For more than a decade, Wisconsin has been among the most polarized and evenly divided states in the country, and the fate of its political candidates has hung on turnout. When Democrats in its two major cities — Madison and Milwaukee — turned out in big numbers, party standard-bearers like Barack Obama and Gov. Tony Evers won statewide elections. But when Democratic turnout in Milwaukee or Madison has been soft, Republicans have prevailed: former Gov. Scott Walker carried the state in three elections between 2010 and 2014, and Mr. Trump won in 2016 by fewer than 23,000 votes out of nearly three million cast.
In Wisconsin’s cities, enthusiasm is high. The poll found 81 percent of voters in the cities said they were “almost certain” to vote, compared with 69 percent of suburban voters and 68 percent of rural voters. These city voters are also far more likely to favor Mr. Biden over Mr. Trump to maintain law and order. The intensity gap, if it is maintained through Election Day, is likely to benefit Mr. Biden.
In Trump-era elections that Democrats have won, there has been a surge of voter turnout in heavily Democratic Dane County, which includes Madison — the state capital and home of the flagship University of Wisconsin campus. In April’s state Supreme Court election, nearly as many votes were cast in Dane County as in Milwaukee County, even though Dane County has less than 60 percent of Milwaukee County’s population.
Justin Lang, a 38-year-old software developer in Verona, just outside Madison, said he had already ordered his absentee ballot to vote by mail for Mr. Biden.
“One hundred percent,” he said, when asked how certain he was that he would vote. “I don’t know that everyone is gung ho about Joe Biden in particular, but there’s a shared feeling across the board that Trumpism is a big problem. And that we need to get in there and vote to repudiate that.”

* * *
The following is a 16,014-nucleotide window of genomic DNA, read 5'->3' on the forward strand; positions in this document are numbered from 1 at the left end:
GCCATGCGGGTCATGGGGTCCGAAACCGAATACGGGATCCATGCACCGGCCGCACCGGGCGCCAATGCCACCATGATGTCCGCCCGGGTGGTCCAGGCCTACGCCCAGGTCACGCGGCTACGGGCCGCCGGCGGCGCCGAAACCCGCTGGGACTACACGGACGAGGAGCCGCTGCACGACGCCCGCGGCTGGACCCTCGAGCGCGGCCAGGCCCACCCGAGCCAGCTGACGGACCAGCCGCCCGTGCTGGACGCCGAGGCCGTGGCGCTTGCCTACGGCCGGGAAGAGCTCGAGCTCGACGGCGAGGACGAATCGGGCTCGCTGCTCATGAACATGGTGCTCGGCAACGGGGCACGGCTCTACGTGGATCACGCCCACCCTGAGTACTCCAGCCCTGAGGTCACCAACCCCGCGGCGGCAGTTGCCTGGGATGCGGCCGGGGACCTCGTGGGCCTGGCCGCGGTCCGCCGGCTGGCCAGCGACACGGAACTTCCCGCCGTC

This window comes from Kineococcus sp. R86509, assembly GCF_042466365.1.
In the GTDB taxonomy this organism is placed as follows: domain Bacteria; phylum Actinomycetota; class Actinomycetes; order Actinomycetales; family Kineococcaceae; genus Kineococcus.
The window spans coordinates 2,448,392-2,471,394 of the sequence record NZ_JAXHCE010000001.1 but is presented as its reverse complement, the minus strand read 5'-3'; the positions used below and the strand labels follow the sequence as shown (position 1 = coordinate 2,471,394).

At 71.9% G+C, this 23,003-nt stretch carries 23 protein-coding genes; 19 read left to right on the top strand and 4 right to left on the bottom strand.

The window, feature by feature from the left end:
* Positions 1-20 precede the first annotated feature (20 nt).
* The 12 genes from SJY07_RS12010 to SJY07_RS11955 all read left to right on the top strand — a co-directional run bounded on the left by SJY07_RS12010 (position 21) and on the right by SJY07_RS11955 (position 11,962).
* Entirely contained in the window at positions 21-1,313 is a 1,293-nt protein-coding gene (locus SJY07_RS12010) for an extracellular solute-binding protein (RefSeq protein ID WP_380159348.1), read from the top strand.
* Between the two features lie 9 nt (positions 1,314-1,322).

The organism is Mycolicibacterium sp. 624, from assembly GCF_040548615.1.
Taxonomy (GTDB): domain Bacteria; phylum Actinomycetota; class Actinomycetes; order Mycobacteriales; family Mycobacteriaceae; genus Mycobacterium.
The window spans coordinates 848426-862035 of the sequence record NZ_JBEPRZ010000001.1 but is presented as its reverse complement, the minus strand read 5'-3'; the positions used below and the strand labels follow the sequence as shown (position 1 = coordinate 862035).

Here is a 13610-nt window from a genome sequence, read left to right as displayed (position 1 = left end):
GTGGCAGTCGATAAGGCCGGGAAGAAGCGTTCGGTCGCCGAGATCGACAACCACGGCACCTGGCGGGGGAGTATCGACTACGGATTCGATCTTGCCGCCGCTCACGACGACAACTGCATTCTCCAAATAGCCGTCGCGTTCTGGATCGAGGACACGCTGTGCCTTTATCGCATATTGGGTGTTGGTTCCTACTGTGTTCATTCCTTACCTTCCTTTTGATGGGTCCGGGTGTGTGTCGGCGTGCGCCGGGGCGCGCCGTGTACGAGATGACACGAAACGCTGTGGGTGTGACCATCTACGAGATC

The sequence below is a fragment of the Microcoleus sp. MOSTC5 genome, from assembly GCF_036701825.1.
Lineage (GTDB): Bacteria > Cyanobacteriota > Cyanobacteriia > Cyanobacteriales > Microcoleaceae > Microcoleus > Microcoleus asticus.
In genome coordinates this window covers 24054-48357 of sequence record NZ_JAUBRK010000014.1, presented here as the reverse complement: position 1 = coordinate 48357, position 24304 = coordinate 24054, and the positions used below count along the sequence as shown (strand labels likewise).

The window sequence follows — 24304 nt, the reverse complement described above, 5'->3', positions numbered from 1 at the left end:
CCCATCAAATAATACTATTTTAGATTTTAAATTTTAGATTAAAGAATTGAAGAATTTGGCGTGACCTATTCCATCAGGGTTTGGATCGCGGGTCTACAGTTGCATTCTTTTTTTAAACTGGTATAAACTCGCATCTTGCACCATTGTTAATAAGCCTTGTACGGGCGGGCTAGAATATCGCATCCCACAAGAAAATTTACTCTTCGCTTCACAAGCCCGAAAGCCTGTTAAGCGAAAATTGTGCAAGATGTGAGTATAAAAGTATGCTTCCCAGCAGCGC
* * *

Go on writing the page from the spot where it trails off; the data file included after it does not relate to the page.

He added, “Within my social group, that’s going to be a big thing.”
The swing region of the state is the Fox Valley, a collection of small cities and rural areas stretching south from Green Bay. Andrew Fox, 38, an Iraq war veteran from Menasha, a community of 18,000 on the northern tip of Lake Winnebago, said he was not a fan of either major presidential candidate but was inclined to stick with Mr. Trump.
NEW DELHI: Days after Ayush ministry’s secretary Vaidya Rajesh Kotecha‘s comments in an online conference, asking participants to “leave” if they had a problem with him speaking in Hindi, opposition DMK has written to the Centre asking for all official events to be conducted in English. Condemning the “incident of imposition” of Hindi, DMK MP and deputy leader of the party in Lok Sabha Kanimozhi wrote to Ayush minister Shripad Yesso Naik. “I urge you to direct the officials in your ministry to make sure that all official events are conducted in English and wherever Hindi is used, a corresponding translation in English is provided,” she wrote. This is the second time in two weeks that DMK has registered its protest over the use of Hindi. Last week, Kanimozhi had said she had been asked by a CISF official at an airport to talk in Hindi to prove she’s “Indian”. She told that she had always had a problem with the use of Hindi for official events and this seemed like a logical solution. “Most parliamentarians and officials know only English apart from their mother tongue”, she said. The Ayush secretary, meanwhile, has responded to Kanimozhi’s letter, he told TOI. “It is possible (to consider the suggestion) and even a separate training programme for officers from TN is possible.” Kotecha had earlier said he had made no statements that could hurt sentiments. “A bunch of hooligans and government officials from Tamil Nadu had crashed the webinar. The link was shared with 350 participants but 430 joined. They started shouting. The speech was bilingual. The video had been morphed,” he said.
His Facebook page — and almost every McGowan-related post on the pages of WA news outlets — regularly attracts hundreds of glowing messages of public support.
He speaks directly to people in long open letters, videos, info-graphs and pictures.
The Premier and his team are drawing more attention to his Facebook posts than what every single one of Perth’s major media organisations can muster up on their own pages combined — and then some.
In August 2019, Mr McGowan had fewer than 25,000 followers. That number is now almost 250,000.
His direct opposition, WA Liberals leader Liza Harvey, has little over 5,000 followers.
Dr Cook said the support Mr McGowan had amassed on Facebook was a political party strategist’s dream.
“I think his media advisors would be foolish if they’re not watching the Facebook comments in great detail,” he said.
“This is the stuff they’ve been looking for — the ability to cut the traditional media out of the conversation and control what issues we talk about, how we talk about them to control the political agenda.”